A Toledo man convicted last year of dogfighting is attempting to appeal his case. Meanwhile, the four survivors of his six dogs are thriving.
Carl Steward, 21, who court records say lives at 1545 Avondale Ave., filed a three-sentence handwritten statement with the Ohio 6th District Appeals Court last week requesting a delayed appeal. Though an offender typically has a 30-day time limit to file a notice of appeal, an individual can petition the court to accept a delayed notice.
“I would like to file for a delay appeals, but I asked my appointed counsel for an appeal and it never happened,” Steward wrote.
In October, Steward was found guilty in Lucas County Common Pleas Court of five felony counts of dogfighting. He was acquitted on one count relating to a young female dog because she had no fighting scars and had not been bred.
Steward does not yet have an attorney for his appeal. His attorney for his 2013 trial, Phillip Carlisle of Toledo, did not return several phone calls from The Blade.
Toledo police originally discovered the six “pit bulls” caged and chained to the floor in an otherwise vacant, boarded-up house in the 200 block of South Fearing Boulevard in January, 2013.
The dogs, who were housed at the Lucas County Canine Care & Control since they were seized and came to be known as the “Fearing Six,” were spared by the judge and allowed to be evaluated for possible rehabilitation. They were the first ex-fighters in Lucas County's history to be given a second chance.
Until 2012, “pit bulls” were deemed inherently vicious under Ohio law and were subsequently killed without any opportunity for evaluation or rehabilitation. Tom Skeldon, the former Lucas County dog warden who was ousted from his job in 2009, was known to be hostile toward “pit bull”-type dogs.
The dogs were evaluated in December by experts Donna Reynolds and Tim Racer, the co-founders of BADRAP, a California “pit bull” rescue, education, and advocacy group established in 1999.
Though BADRAP had not recommended it, Bear, the only male in the group, and a female named Eleanor, were killed later that month. Julie Lyle, director of the county shelter, said the pair’s severe dog aggression and Bear’s intolerance of handling resulted in her decision to euthanize them.
The Lucas County Pit Crew took in three of the dogs this year: Honeysuckle in January, Butterball in early February, and Mopsy later the same month. The final dog, McCaela, was transferred in March to a foster home in Utah with Jasmine’s House, a rescue group associated with a group of canines known as “Vicktory Dogs” seized from NFL player Michael Vick’s Bad Newz Kennels in 2007.
Honeysuckle, whom the Pit Crew renamed Joy, was adopted in February by a family outside of Lucas County. Her adopters choose to remain anonymous to protect their dog, but report that she is happy and gets along with the household cats. Because of the malnutrition and broken legs she suffered before her rescue, she has since developed a heart condition. She also has a peculiar habit, presumably a remnant of the trauma she endured.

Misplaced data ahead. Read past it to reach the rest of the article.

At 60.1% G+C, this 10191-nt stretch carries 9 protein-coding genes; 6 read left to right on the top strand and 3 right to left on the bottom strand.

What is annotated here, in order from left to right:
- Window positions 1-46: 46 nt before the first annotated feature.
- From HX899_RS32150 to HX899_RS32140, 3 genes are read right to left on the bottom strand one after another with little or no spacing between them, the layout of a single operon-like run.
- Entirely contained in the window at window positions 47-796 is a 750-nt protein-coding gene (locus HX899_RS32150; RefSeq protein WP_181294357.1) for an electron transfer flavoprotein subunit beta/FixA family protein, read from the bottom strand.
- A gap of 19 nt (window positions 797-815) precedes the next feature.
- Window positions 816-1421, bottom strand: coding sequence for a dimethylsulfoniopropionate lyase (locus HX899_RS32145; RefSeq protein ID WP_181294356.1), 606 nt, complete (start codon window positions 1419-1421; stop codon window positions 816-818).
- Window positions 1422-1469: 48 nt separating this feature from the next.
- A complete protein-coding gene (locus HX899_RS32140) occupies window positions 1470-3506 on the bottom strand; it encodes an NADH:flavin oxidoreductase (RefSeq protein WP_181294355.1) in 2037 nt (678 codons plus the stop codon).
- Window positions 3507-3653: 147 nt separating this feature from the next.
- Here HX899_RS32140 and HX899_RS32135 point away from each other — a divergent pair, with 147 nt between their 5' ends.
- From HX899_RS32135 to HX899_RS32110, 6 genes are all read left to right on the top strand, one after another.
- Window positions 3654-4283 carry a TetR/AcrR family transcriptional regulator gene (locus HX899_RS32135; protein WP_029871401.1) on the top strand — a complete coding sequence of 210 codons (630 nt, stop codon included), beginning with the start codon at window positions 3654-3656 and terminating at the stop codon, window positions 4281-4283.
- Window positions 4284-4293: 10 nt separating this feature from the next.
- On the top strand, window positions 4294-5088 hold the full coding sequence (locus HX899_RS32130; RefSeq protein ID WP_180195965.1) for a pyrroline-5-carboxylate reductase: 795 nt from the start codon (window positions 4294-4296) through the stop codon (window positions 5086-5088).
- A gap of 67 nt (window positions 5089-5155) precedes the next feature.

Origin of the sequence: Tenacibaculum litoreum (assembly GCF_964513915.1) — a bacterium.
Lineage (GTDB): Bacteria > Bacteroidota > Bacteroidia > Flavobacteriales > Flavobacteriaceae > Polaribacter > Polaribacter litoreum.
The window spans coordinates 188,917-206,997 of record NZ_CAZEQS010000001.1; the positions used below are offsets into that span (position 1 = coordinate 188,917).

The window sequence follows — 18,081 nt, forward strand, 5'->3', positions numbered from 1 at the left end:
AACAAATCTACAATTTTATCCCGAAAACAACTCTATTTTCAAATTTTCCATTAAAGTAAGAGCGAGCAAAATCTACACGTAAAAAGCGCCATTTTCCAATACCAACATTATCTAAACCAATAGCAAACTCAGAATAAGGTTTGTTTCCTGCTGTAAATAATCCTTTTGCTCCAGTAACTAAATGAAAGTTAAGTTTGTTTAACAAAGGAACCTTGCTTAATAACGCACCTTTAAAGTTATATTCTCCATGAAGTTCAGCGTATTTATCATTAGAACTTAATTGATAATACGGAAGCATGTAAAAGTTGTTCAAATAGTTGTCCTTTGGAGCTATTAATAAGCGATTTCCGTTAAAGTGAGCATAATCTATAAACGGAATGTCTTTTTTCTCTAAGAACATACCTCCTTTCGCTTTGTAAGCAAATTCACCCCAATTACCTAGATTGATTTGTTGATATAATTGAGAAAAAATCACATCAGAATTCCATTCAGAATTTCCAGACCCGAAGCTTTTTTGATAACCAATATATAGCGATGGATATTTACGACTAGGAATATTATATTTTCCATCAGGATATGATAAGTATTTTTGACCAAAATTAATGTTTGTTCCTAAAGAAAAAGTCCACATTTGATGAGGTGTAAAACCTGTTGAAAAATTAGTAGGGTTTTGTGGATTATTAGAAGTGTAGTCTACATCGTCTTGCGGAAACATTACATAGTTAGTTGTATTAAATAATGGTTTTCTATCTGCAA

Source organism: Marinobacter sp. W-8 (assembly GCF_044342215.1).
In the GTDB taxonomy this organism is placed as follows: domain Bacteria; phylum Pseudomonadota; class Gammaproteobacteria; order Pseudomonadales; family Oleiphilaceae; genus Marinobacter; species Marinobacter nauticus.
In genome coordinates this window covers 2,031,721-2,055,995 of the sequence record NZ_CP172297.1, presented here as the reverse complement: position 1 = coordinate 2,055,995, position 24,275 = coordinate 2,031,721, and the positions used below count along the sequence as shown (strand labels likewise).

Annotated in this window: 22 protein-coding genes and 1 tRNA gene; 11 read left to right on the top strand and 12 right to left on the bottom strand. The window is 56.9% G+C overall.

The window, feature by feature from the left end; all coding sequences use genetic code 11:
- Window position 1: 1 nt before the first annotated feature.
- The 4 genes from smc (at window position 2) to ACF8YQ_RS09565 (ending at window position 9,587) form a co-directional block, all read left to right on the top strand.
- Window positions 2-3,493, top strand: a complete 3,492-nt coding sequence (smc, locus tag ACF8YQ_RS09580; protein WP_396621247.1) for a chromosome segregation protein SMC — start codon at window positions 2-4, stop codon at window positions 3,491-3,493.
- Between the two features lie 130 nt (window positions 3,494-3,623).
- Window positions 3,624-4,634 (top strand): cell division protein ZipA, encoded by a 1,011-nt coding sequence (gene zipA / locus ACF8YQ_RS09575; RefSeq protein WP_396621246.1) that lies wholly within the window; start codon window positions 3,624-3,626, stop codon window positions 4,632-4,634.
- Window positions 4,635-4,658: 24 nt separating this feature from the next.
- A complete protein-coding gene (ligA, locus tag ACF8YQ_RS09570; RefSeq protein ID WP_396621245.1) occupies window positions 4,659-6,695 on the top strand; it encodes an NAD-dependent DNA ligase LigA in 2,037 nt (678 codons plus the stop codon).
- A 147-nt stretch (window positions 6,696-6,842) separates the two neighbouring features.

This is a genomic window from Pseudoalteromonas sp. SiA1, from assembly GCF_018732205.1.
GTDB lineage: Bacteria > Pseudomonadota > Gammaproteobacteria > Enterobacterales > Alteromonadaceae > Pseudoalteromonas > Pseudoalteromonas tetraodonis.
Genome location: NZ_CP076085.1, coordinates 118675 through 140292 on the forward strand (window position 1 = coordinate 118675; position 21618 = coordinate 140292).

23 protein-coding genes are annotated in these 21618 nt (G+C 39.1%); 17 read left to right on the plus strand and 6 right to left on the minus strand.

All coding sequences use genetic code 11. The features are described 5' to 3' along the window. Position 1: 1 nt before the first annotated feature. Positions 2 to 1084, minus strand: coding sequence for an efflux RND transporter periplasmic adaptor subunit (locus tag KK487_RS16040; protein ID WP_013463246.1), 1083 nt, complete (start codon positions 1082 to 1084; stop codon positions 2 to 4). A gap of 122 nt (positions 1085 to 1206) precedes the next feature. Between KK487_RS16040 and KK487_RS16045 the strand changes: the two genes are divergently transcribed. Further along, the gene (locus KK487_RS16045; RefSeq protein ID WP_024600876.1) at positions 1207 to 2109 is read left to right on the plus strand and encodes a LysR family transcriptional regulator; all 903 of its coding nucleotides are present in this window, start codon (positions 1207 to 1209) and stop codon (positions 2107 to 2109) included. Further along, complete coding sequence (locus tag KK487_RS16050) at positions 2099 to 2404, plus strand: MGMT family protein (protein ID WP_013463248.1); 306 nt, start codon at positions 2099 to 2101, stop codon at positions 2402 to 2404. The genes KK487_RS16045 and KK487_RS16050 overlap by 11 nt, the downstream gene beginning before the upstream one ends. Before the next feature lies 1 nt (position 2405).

“If they go out and about, she still goes and checks that all her belongings are still there when they get home, like she’s worried it will disappear,” Jean Keating, executive director of the Pit Crew, said.
Butterball, now named Georgia, is up for adoption. She has garnered some interest but has not yet found a permanent home.
“She’s just a really cool dog,” Ms. Keating said. “She’s silly and funny, and has a real fondness for kids. ... She’s really easy-going and friendly, an all-around nice dog.”
The third Fearing Six canine in the Pit Crew group is Mopsy, now called Monet. She is also up for adoption and has shown a propensity for obedience training.
“She’s extremely intelligent,” Ms. Keating said. “She’s very people-focused and learns very quickly.”
The final surviving dog, McCaela, could be getting adopted soon from her foster home in Utah.
“She’s made so much progress and has done amazingly well,” Katie Dion said. Ms. Dion and her wife, Jennifer Holliday, have been fostering McCaela since March and created a Facebook page for her called “The Journey of McCaela.”
McCaela was “very needy” at first, always wanting to be in people’s faces to get attention and did not know how to interact with other dogs. She now lives in a pack of seven canines and is picking up obedience training.
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She also will undergo a treatment for babesia, a blood-borne microscopic parasite she tested positive for that could make her sick in the future.
“She hasn’t had any flare-ups, but [the treatment] will help ensure her quality of life,” Ms. Dion said.
Together, the four survivors are now known locally as the “Freedom Four.” A Facebook page has been created for the quartet using the moniker.
Meanwhile, Steward is serving the first part of his sentence at the Corrections Center of Northwest Ohio near Stryker. He was sentenced to six months at the regional facility and is estimated to be released from there in mid-May.
He is then to be at the Correctional Treatment Facility in Toledo for six months, followed by three months in Lucas County’s work-release program, and three months on electronic monitoring.
The court also placed Steward on community control for five years, assigned him 100 hours of community service, and required him to undergo random drug testing and maintain employment. He was also banned from owning another dog and ordered to pay $12,030 in restitution to the county dog shelter.